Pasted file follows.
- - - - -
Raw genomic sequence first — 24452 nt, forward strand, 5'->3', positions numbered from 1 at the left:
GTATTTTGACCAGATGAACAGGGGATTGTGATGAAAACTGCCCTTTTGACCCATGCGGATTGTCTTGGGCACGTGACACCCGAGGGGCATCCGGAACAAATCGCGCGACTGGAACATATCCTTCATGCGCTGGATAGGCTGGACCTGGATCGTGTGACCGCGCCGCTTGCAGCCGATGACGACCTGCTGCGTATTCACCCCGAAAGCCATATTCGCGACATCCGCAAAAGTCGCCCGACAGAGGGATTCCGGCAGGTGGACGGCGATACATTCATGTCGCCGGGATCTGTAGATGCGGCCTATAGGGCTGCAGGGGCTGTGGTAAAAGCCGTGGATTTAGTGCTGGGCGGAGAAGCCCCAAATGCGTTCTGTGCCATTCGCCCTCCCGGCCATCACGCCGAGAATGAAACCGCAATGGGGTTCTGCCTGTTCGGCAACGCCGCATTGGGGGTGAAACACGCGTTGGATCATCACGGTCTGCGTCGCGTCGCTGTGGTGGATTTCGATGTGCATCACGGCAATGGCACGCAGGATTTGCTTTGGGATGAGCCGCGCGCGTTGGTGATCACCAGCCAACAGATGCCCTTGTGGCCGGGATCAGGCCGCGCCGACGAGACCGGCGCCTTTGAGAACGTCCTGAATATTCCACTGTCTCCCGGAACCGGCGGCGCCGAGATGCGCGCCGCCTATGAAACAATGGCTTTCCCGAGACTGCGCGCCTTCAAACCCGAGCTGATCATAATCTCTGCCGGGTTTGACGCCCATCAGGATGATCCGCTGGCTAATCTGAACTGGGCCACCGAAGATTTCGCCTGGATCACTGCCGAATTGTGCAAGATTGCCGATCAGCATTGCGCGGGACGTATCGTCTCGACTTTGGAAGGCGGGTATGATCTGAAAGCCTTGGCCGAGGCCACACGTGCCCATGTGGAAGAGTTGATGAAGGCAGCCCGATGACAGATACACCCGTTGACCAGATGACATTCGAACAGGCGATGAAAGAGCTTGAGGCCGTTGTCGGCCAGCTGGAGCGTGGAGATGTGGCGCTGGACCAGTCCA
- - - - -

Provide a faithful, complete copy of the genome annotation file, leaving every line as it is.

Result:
Raw genomic sequence first — 24452 nt, forward strand, 5'->3', positions numbered from 1 at the left:
GTATTTTGACCAGATGAACAGGGGATTGTGATGAAAACTGCCCTTTTGACCCATGCGGATTGTCTTGGGCACGTGACACCCGAGGGGCATCCGGAACAAATCGCGCGACTGGAACATATCCTTCATGCGCTGGATAGGCTGGACCTGGATCGTGTGACCGCGCCGCTTGCAGCCGATGACGACCTGCTGCGTATTCACCCCGAAAGCCATATTCGCGACATCCGCAAAAGTCGCCCGACAGAGGGATTCCGGCAGGTGGACGGCGATACATTCATGTCGCCGGGATCTGTAGATGCGGCCTATAGGGCTGCAGGGGCTGTGGTAAAAGCCGTGGATTTAGTGCTGGGCGGAGAAGCCCCAAATGCGTTCTGTGCCATTCGCCCTCCCGGCCATCACGCCGAGAATGAAACCGCAATGGGGTTCTGCCTGTTCGGCAACGCCGCATTGGGGGTGAAACACGCGTTGGATCATCACGGTCTGCGTCGCGTCGCTGTGGTGGATTTCGATGTGCATCACGGCAATGGCACGCAGGATTTGCTTTGGGATGAGCCGCGCGCGTTGGTGATCACCAGCCAACAGATGCCCTTGTGGCCGGGATCAGGCCGCGCCGACGAGACCGGCGCCTTTGAGAACGTCCTGAATATTCCACTGTCTCCCGGAACCGGCGGCGCCGAGATGCGCGCCGCCTATGAAACAATGGCTTTCCCGAGACTGCGCGCCTTCAAACCCGAGCTGATCATAATCTCTGCCGGGTTTGACGCCCATCAGGATGATCCGCTGGCTAATCTGAACTGGGCCACCGAAGATTTCGCCTGGATCACTGCCGAATTGTGCAAGATTGCCGATCAGCATTGCGCGGGACGTATCGTCTCGACTTTGGAAGGCGGGTATGATCTGAAAGCCTTGGCCGAGGCCACACGTGCCCATGTGGAAGAGTTGATGAAGGCAGCCCGATGACAGATACACCCGTTGACCAGATGACATTCGAACAGGCGATGAAAGAGCTTGAGGCCGTTGTCGGCCAGCTGGAGCGTGGAGATGTGGCGCTGGACCAGTCCA